Note to reader: The following is the result of further study, research and reflection after reading a portion of The Resolution for Women by Priscilla Shirer, a book written upon the influence of the movie Courageous, which hit theaters nation-wide in September/October of 2011.
What is contentment? According to the Merriam-Webster dictionary, content means to limit (oneself) in requirements, desires, or actions. God’s Word shows that it is so much more than that (Philippians 4, Psalm 23, 1Timothy 6:6-8, Hebrews 13:5 and more). Based on His Word, contentment is the confidence of faith in the suffiency of God’s provision for our needs and it is the confidence of God’s grace for every circumstance.
I recently started reading a book titled The Resolution for Women by Priscilla Shirer and have found myself on solid, but unsteady ground. I say solid because of the foundation I have found and built in Christ and unsteady due to the fact that the truth of scripture combined with the wisdom God has given this author are enough to brew up a storm. Care to join me on this journey as I muddle through my own dark closets, clear cobwebs of misunderstanding and seek truths yet to be discovered?
On a side note before I delve into this experience, I would definitely recommend this book. There is one for men as well and you could probably find it at your local Christian book store or on cbd.com. I won’t be lending my copy out as the margins are quickly being filled with my own personal notes, portions of it have been underlined or highlighted, and some pages may be covered in coffee stains and have tattered edges…all due to the inner battle I find myself in. Granted, I do believe in the in power of another’s insight, but a friend of mine once said: If you find a book that you find yourself marking up, don’t lend it out. If it’s that good, the person asking to borrow it should buy it for themselves. So true.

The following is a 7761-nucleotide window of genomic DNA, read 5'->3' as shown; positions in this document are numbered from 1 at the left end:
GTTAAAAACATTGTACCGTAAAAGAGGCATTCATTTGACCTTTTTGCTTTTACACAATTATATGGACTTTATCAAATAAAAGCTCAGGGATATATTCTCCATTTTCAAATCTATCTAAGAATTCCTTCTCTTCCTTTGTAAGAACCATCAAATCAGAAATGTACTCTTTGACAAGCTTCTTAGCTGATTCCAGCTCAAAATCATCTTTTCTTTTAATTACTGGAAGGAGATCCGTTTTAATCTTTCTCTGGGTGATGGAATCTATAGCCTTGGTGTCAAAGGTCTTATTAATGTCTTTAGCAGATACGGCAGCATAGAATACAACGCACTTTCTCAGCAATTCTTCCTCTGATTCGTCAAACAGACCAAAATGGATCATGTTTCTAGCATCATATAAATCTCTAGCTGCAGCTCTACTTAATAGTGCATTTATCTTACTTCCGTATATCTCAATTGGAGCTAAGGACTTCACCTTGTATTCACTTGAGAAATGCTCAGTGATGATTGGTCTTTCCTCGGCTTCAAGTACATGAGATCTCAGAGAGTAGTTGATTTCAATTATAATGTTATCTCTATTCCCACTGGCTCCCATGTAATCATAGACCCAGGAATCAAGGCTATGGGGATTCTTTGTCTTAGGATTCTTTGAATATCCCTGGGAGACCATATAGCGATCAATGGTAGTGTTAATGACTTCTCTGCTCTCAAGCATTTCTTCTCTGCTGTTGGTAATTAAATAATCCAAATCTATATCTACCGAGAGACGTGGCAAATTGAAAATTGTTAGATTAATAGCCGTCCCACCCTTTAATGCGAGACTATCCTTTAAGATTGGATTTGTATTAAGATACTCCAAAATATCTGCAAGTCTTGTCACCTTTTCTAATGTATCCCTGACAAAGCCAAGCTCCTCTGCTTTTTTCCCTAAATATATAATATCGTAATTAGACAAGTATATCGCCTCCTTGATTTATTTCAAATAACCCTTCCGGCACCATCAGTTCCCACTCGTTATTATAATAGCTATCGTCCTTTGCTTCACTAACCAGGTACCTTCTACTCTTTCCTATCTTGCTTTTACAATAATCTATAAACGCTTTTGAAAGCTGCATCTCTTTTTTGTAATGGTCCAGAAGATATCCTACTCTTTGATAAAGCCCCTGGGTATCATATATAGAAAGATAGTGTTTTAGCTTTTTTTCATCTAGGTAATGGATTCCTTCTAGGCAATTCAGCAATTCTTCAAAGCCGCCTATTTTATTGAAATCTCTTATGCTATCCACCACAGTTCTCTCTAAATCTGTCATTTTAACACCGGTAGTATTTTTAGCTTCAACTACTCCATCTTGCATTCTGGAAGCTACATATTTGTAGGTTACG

In the first portion of The Resolution, Shirer points to the call that all women should be surprisingly satisfied in who we are in Christ and what He’s provided for us in this season, here and now. It’s a resolution to be satisfied. She goes on to tell a portion of her testimony where she spent the majority of her time not living in the here and now. She was focused on the next thing or event in her life. Ever find yourself there? I know I have.
Sure, I have happy memories from my childhood, some from kindergarten and many from time spent with family, but I also have many that I would rather not think about and those that I just simply passed over because I couldn’t wait for the next moment to arrive. The latter, it would seem, forced me to focus on the future. If I could just get through this year, next year will be stellar. I’m starting over in a new place/again…maybe this time, it will be better! If only I could acquire that, then maybe… anyone can finish that thought. Maybe you find yourself in the same spot I was in when I read those words. I’m just like her! Looking back, I can’t remember most of my time before college. I was in such a rush to move on and leave the past behind me and driven enough to make it happen (or so I thought). I was present during those moments in my life without actually being there. I don’t recall the emotions or specifics of those instances in my life. I was not content.
I’ve since learned that in my discontentment, I chose to hurry through parts of my life in order to escape the parts I disliked and ended up missing all the things I actually did like about that particular season. Shirer points out that in doing so, we devalue “those around” us “and the experiences” we are “involved in not appreciating the importance and significance they bring to” our “life at this very moment, not grasping” our “ responsibility for holding dear and treating well these gifts God has entrusted” to us…”before you know it, you’ve missed out on the joys in the journey, the growth that comes from battling through the difficulties, the sweet and savory experience of creating the memories.” Ouch…